Nursing Homes: US Tries to Rate Them, With Mixed Success

ONE of the most agonizing tasks anyone faces is selecting a nursing home for a relative in need. In an effort to aid those Americans facing this challenge, the United States has just published massive tomes of information about individual American nursing homes, for the second time in two years. State by state, in 93 telephone-sized books, the federal government has published the pass-or-fail rating that state inspectors gave to every one of the 16,000 American nursing homes that participate in the government-financed Medicare and Medicaid programs to aid the elderly and the poor. In a state inspection during the past two years each nursing home was rated on 500 requirements; the book takes into account 32 of them, which range from residents' privacy and freedom from abuse, to cleanliness to safe food storage and preparation.

Almost everyone agrees the books are far from perfect. But authorities disagree on whether they actually can help. Their assessments are much like disparate views of the proverbial glass of water: To some it seems partly full, to others partly empty.

``We're very pleased,'' says a spokesman for the American Association of Retired Persons, the largest organization of older Americans. ``We think that it can provide some very useful information to the consumer,'' he adds. He notes improvements since the December 1988 report, including a notation of whether any government agency took enforcement action to get the nursing home to stop violating standards - ``a red flag for someone to inquire into.''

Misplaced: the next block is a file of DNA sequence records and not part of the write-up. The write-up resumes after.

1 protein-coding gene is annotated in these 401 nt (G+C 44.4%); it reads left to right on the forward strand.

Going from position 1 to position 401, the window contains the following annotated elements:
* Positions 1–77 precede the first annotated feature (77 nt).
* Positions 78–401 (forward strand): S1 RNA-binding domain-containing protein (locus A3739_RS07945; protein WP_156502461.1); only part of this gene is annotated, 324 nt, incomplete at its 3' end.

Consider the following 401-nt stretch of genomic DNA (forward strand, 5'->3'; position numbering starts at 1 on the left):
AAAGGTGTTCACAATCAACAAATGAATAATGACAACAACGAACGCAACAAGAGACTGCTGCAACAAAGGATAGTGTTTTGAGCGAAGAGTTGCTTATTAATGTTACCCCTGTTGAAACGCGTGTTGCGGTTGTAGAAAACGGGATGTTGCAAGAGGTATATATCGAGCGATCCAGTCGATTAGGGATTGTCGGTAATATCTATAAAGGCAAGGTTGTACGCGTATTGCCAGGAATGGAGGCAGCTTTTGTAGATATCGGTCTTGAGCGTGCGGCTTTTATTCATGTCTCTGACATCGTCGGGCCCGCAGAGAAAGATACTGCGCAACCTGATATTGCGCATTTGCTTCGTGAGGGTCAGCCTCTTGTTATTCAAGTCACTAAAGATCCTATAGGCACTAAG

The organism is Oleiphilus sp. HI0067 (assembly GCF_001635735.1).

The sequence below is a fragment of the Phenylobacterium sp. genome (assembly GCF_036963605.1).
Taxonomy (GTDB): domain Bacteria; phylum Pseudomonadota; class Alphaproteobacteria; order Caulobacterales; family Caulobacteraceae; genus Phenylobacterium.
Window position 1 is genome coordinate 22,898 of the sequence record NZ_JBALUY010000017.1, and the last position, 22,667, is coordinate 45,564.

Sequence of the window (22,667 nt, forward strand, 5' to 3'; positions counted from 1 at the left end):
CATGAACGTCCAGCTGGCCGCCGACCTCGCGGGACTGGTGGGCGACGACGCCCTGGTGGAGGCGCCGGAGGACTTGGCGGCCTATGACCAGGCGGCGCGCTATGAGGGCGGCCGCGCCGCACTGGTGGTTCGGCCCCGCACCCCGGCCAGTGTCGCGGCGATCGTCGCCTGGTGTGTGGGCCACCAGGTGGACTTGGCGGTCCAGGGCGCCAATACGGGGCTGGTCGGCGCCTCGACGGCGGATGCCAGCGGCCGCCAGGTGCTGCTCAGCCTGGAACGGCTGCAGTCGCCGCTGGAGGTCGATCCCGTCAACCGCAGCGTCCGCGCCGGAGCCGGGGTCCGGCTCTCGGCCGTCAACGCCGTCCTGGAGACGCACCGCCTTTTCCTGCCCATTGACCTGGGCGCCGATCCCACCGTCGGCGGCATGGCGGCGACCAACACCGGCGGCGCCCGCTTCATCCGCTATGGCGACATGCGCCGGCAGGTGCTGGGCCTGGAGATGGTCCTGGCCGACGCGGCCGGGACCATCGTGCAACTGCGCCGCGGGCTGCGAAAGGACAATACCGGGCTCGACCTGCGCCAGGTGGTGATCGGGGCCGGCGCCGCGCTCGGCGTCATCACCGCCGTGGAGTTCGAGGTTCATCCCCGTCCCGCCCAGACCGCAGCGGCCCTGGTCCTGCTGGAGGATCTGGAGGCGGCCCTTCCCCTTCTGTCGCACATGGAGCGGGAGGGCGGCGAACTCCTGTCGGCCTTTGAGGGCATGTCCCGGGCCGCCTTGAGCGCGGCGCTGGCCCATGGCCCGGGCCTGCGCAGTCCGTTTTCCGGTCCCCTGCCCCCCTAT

The Department of Health and Human Services, which produced the books, admits the information is only a start in a complicated assessment process. But HHS says the data should help consumers realize at least what information they need to know about a nursing home. In the front of each book HHS lists several dozen questions that consumers ought to ask about a nursing home.

Paul Willging says the books do not present a reliable picture of nursing homes, in part because they involve subjective judgments by many people, make permanent judgments based on conditions that may have existed on one day only, and are based on information never intended to be used for this purpose. Mr. Willging is the executive vice president of the American Health Care Association, which represents 10,000 US nursing homes.

Willging sees three other deficiencies: 1. It does not tell whether a problem is important (a deficiency HHS acknowledges), or whether it represents a one-time deficiency or a consistent pattern. 2. It's outdated - some data could be as much as two years old. 3. The data are very inconsistent - assessments apparently vary from state to state.

In addition, a check in two states turns up an apparent error in use of statistics, which could mislead anyone trying to compare ratings of individual nursing homes against the national average. In the Rhode Island and Virginia nursing-home guides, two different sets of statistics are used, repeatedly, to represent the percentages of nursing homes across America with deficiencies. How well a nursing home compares to the national average depends on which set of statistics a reader is looking at.

The differences between the two sets of statistics can be sizable. For instance, one says no nursing home in the US failed to keep patients isolated to prevent spread of infection; the other says one in every five nursing homes failed this test. Similarly, according to one set of statistics one in 10 nursing homes failed to keep common areas clean and free of odors; the other raises the failure rate to one in five.

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